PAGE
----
Back at Sky-dive Sports and Adventures, after the first person was out of the harness and jump suit and the second person left, we all headed out to eat. However, since I was soon to leave, I had to wait until after my jump to eat for two reasons. I could get nauseated, and if I threw up, it could blind the person going below me and this would be bad. Second, because I would not have time to finish my lunch. After we were outside for a few minutes, I started to feel light-headed, so I went inside, and the others followed me. I sat back down and dozed for another half hour. After a short while the second person came down, and then our instructor went to refresh himself, then he filled out a few things before he told me that we were all set. Everyone wished me good luck, and I took my instructor’s elbow and we walked down to the aircraft. I also got to feel his container, which was like a big backpack that weighed five pounds. I asked him what he meant by the fact that when we left the aeroplane, we would fall at a rate of a hundred seventy miles an hour, but that he would pull out a drogue parachute, which would slow us down to a hundred twenty miles an hour for Belly to Earth orientation. He said that because when we left the aircraft, we would experience higher than terminal velocity, which would put a lot of strain on both our bodies and on the parachute. It could eventually be lethal because travelling at one seventy would rip our main canopy to bits and cause us to faint due to the excessive amount of G’s, so the drogue and or pilot chutes would be deployed immediately upon exit. The pilot parachute would also aid the instructor in deploying the main parachute as well. The next thing I asked my instructor was what people did when they fell, because it is obvious that when we lose our balance on Earth, we would instinctively reach out our hands and arms to grab onto something. To inhibit this reaction, he told me to grab onto the straps of my harness as hard as I could while having my arms crossed. ‘This way,’ he said, ‘if you feel like you need to grab onto something, just hold on as tightly as you can and let me do the work.’ By that he meant that I should relax, because I would have a lot of adrenaline rushing through my system, though hopefully not a fatal dose, or one that would cause me to be paralysed. He assured me that he has not lost anybody yet.
Back at Sky-dive Oregon, I told my instructor about my first jump, and I also took note in his demeanour. From what I noticed, my first instructor was more of a no-nonsense person, which made sense because people who did extreme things always made sure to do everything right, and they would not like any irrelevancies. My second instructor was more easy-going, which is what I like best.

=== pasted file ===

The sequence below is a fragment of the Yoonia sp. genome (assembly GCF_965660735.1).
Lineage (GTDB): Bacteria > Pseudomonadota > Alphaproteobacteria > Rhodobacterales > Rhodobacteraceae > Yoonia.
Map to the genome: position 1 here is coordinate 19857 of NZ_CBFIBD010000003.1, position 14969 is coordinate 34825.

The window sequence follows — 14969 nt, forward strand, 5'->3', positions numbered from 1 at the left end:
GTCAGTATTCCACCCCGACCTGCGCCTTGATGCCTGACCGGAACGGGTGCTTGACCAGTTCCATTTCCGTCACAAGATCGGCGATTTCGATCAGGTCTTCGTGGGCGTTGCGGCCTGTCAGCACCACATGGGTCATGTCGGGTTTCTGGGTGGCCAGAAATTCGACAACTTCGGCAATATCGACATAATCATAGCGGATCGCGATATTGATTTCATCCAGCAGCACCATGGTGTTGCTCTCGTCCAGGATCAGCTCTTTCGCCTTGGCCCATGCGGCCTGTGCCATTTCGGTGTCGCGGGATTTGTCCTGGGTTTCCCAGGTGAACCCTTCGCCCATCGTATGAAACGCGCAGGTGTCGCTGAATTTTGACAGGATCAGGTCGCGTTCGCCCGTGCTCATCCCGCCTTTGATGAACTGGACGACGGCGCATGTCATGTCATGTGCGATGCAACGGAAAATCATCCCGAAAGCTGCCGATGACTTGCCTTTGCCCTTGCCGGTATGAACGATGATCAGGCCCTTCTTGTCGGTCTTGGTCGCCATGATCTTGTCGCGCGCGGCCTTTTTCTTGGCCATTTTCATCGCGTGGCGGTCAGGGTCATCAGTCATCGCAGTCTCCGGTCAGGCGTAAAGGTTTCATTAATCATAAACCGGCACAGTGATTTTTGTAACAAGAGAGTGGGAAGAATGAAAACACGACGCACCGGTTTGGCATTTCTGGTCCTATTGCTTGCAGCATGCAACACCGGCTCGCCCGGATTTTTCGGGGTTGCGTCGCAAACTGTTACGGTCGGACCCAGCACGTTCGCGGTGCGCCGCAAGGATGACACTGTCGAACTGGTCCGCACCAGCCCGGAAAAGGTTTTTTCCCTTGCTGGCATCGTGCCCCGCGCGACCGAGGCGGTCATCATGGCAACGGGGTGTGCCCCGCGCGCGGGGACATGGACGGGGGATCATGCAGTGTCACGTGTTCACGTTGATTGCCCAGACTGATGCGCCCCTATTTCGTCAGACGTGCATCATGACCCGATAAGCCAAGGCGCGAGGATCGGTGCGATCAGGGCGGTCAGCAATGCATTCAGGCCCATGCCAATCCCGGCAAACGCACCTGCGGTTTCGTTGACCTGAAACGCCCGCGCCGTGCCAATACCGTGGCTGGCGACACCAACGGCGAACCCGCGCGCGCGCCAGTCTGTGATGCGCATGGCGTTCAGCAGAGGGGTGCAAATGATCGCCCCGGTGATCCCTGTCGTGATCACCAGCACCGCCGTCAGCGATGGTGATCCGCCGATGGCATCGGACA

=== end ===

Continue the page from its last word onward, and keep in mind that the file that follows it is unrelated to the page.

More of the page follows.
Over at Sky-dive Sports and Adventures, we did one last check in which we practised getting in and out of the plane, since the previous time we did it altogether, and therefore we did not have a lot of time for individualised practice. We went inside so he could show me where I would be sitting, which was on the floor of the plane with my legs crossed, and my instructor would be facing me, sort of sideways on the left wall of the plane. In other words, I was facing the tail of the plane, and the door was on the right side of the plane, which was to my left. We got out so that the pilot could climb in and fill out his logbook, and then he told us to climb back in. We had to wait for two more people who were diving solo, for I was the only one doing a tandem jump.
Over at Sky-dive Oregon, I could hear the plane approaching the boarding area, and it reminded me of a jet and a propeller plane combined in one. This is because the regular planes have an engine that drives the propeller through a piston, while the ones here use a fan that is driven by a turbine. As such, you have speeds going well over six thousand revolutions per minute. Once the plane was parked, I was taken over to the line. As I got closer, I could smell the fumes of the jet fuel, which, for some reason, reminded me of diesel. When I approached the ladder, I started feeling the wind from the propeller, and I told my guide of that fact, and she told me I was safe. The propeller, which was to my left, was spinning at fifty cycles per second, or three thousand revolutions per minute. The ladder was tilted at a forty-five-degree angle, so I went in as if I was crawling onto the plane. The door was located on the left side of the plane towards the back. When I went inside, I turned around until I was facing the door, and I was dragged towards the right side, where I saw a long bench that was parallel to the wall. It felt like one of those kneelers you find underneath church pews, and it was that high above the floor. I sat down in front of my instructor, and then he hooked me up to a set of seatbelts that were fitted onto my harness. I was also riding backwards. For the first time, I noticed how loose the top of my harness was, but I will get to that in a moment.